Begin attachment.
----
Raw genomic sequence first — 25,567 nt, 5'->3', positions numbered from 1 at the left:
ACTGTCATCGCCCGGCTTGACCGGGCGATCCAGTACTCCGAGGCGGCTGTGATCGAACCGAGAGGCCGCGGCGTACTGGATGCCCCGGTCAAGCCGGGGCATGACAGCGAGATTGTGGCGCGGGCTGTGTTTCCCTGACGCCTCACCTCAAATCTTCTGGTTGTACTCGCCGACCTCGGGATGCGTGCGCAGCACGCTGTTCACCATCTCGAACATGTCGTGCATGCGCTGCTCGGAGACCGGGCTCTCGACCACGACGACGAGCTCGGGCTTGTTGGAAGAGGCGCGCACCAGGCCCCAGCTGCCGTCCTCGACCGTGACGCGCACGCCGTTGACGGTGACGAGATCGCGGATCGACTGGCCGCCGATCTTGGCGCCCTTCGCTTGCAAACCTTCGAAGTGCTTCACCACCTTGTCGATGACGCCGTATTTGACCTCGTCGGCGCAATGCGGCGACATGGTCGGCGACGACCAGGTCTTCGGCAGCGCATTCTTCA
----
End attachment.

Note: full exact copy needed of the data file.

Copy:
Raw genomic sequence first — 25,567 nt, 5'->3', positions numbered from 1 at the left:
ACTGTCATCGCCCGGCTTGACCGGGCGATCCAGTACTCCGAGGCGGCTGTGATCGAACCGAGAGGCCGCGGCGTACTGGATGCCCCGGTCAAGCCGGGGCATGACAGCGAGATTGTGGCGCGGGCTGTGTTTCCCTGACGCCTCACCTCAAATCTTCTGGTTGTACTCGCCGACCTCGGGATGCGTGCGCAGCACGCTGTTCACCATCTCGAACATGTCGTGCATGCGCTGCTCGGAGACCGGGCTCTCGACCACGACGACGAGCTCGGGCTTGTTGGAAGAGGCGCGCACCAGGCCCCAGCTGCCGTCCTCGACCGTGACGCGCACGCCGTTGACGGTGACGAGATCGCGGATCGACTGGCCGCCGATCTTGGCGCCCTTCGCTTGCAAACCTTCGAAGTGCTTCACCACCTTGTCGATGACGCCGTATTTGACCTCGTCGGCGCAATGCGGCGACATGGTCGGCGACGACCAGGTCTTCGGCAGCGCATTCTTCA